I Am Cold, Therefore I Cook - קר לי, ולכן אני מבשלת
I am cold, therefore I cook. And when I see wine or spirits that are hard to find, I buy a bottle.
It is cold here. Not cold compared to New York or to my long ago hometown, Saskatoon, but it is windy and often rainy and the houses are built of stone or concrete and offer little protection in the winter.
We have beautiful Crittal windows and doors. They let the outside in, literally. Sometimes it is colder in the house than outside, especially if the sun is shining.
It is Shabbat and even though there are few clouds in the sky and the temperature is 17 degrees Celsius (a veritable summers day in the Prairies) I am not feeling the urge to go outside. I want to hunker down in the bed and read. But I know that starting the day reading, means the whole day will be spent reading and I will by 7 pm, not have ventured beyond the coffee pot.
Putting on clothing is always a good first step and a hard one because in Israel you can go to the store in your pajamas and no one will notice. In fact, you can wear pajamas all the time and no one will notice (future blog post). And clothing usually involves socks and socks help keep me warm. But to guarantee that I didn't retreat to the bed and the book, I decided to bake a pie. Once I started with the pie, I realized we had finished the soup the night before. So while the pie crust was under construction and the oven was coming up to heat, I threw in a kabocha squash to roast.
Suddenly I wasn't so cold.
I put the pie in the oven when the squash was baked, and went to rummage in the vegetable bin in search of my "past their sell-by date" produce. I always have something that is no longer suitable for raw consumption and must be used right away. This is both intentional and not. I like to have extra - just in case, but I also always have good intentions to use everything when it is fresh. It is probably a good thing that I like soup and stew.
I get lots of questions about the ingredients I use. What are they? Where can I get them? What is a good substitute? And I get some complaints that my ingredients are too exotic. But the thing is, they are not exotic to me. I don't go out of my way to buy strange foods. If I see something that looks interesting I pick it up and figure out later what to do with it. And when it comes to spirits and wine, I grab anything I can when I see it. All trips to Europe result in heavy suitcases.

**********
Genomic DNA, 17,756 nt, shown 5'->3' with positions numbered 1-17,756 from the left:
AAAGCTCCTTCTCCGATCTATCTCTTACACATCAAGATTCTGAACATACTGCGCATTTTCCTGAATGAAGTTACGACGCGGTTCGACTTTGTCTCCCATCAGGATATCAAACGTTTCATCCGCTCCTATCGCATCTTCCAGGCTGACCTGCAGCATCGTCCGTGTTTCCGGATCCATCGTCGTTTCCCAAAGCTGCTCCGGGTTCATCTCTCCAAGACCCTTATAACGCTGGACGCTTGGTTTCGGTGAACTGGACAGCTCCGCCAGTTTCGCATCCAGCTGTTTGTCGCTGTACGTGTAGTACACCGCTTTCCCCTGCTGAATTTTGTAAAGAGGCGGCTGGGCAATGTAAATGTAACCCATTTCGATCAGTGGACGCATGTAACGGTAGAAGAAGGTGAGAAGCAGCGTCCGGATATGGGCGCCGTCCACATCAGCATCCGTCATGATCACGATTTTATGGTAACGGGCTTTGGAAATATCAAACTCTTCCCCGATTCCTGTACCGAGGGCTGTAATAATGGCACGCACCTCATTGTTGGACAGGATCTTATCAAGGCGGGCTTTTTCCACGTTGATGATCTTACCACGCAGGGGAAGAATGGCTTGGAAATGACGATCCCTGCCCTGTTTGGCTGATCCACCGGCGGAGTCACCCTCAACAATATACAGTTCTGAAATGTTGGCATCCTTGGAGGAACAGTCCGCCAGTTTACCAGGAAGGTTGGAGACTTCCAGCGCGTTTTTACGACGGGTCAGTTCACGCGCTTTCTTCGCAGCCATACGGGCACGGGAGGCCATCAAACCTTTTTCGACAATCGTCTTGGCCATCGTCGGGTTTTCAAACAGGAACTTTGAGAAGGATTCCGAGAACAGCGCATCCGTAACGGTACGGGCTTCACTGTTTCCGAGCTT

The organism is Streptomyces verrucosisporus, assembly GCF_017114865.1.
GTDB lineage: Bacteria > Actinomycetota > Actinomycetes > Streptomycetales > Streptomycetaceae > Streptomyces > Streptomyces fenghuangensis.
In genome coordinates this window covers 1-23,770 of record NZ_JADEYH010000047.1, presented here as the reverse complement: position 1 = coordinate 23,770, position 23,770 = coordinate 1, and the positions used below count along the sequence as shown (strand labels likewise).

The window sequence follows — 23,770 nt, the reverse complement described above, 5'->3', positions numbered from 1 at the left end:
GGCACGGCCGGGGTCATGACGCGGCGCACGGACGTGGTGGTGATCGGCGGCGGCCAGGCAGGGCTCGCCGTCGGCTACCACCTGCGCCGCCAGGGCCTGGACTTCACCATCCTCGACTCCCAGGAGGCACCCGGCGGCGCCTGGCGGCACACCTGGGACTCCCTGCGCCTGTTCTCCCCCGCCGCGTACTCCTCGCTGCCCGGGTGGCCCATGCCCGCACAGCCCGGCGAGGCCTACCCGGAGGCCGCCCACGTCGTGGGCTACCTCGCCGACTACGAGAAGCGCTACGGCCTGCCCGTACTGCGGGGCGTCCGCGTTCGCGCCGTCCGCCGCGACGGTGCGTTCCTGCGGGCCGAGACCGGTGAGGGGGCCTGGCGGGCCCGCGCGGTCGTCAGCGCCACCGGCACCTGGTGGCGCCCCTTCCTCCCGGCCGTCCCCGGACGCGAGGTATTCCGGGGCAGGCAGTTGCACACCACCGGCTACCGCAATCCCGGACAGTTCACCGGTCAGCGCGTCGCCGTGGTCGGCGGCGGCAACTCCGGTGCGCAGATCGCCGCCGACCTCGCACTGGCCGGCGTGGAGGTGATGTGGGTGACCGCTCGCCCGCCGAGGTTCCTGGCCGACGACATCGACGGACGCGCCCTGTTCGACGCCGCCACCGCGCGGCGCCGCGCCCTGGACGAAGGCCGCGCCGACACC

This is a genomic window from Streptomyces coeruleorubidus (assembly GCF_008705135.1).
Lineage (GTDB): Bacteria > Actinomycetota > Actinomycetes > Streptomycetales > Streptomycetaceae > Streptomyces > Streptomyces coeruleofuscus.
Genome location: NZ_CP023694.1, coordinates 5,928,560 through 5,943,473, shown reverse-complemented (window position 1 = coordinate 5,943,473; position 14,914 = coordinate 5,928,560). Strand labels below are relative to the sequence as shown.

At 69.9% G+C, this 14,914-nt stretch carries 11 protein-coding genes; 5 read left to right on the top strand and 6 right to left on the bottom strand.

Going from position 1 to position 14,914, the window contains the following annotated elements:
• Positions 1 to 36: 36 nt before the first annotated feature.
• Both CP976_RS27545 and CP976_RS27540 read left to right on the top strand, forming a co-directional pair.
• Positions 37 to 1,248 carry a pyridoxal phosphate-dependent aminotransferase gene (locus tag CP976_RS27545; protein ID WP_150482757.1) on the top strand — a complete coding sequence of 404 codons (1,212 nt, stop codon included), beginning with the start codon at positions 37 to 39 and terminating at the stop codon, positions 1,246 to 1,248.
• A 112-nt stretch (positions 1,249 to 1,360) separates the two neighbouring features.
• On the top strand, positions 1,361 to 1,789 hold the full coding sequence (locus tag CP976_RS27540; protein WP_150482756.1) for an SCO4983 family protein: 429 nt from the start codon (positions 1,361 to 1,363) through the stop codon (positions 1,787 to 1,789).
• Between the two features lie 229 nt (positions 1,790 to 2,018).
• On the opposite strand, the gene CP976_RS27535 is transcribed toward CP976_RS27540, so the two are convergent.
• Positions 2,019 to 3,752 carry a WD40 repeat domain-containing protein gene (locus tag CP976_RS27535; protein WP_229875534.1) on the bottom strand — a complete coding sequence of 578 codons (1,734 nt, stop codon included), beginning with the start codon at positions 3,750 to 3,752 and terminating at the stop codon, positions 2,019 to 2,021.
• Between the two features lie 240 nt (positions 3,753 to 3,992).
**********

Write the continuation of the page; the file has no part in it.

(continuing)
The recipe below calls for Poire Williams, which is an Eau de Vie distilled from pears. I can hear the echo of "Who has Poire Williams in the house? I am not going to buy that for a tablespoon in a recipe". I have it because I like the taste and I often add it to fruit salad or to tart fillings. The alcohol burns off and it adds depth and flavor a dish. So if it is too outre, skip it.
As with all the recipes it will be also be published later under a Creative Commons License. The attribution is important to me. If you enjoy the soup, let me know and don't forget the shout-out.
BT's Kabocha Squash and Pear Soup
2 tablespoons ghee (vegetable oil or coconut oil)
1 teaspoon mustard seeds
2 large cloves of garlic, crushed
1 tablespoon freshly grated ginger
1 teaspoon harissa
1/2 teaspoon nutmeg
1/4 teaspoon ground cloves
1 large leek
1 small bunch fresh cilantro
1 medium kabocha squash
3 ripe pears
1 small potato
2 tablespoons Poire Williams
1/2 teaspoon sugar
Kosher salt, ground pepper
Roast kabocha squash in oven at 220 degrees C. for 25 minutes. Remove from oven. Let cool. Remove skin and seeds and retain the meat.
Place heavy gauge pot on low heat. Add mustard seeds. Toast seeds until they begin to pop. Approximately 1 minute.
Add ghee to toasted mustard seeds. Turn down heat to low.
Add harissa, nutmeg, and cloves. Stir.
Rough chop leek. Add to pot. Return the heat to medium.
Sauté for 3-5 minutes or until the leek begin to loose their color.
Add garlic and ginger.
Add 1/2 bunch of cilantro and add to leek mixture.
Peel pears and slice into leek mixture.
Add a pinch of kosher salt, a couple of grinds of black pepper and cook for 2 more minutes.
Add Poire Williams and sugar.
Add 6 cups filtered water.
Bring to boil.
Peel potato. Rough chop
Add squash and potato to mix.
Cook on low-medium heat for 20 minutes or until the potato is thoroughly tender.
Remove from heat. Blend with a wand blender. If soup is too thick add another cup of water.
Chop remainder of cilantro.
Squeeze lemon juice into soup. Taste for salt and pepper.
Serve with chopped cilantro.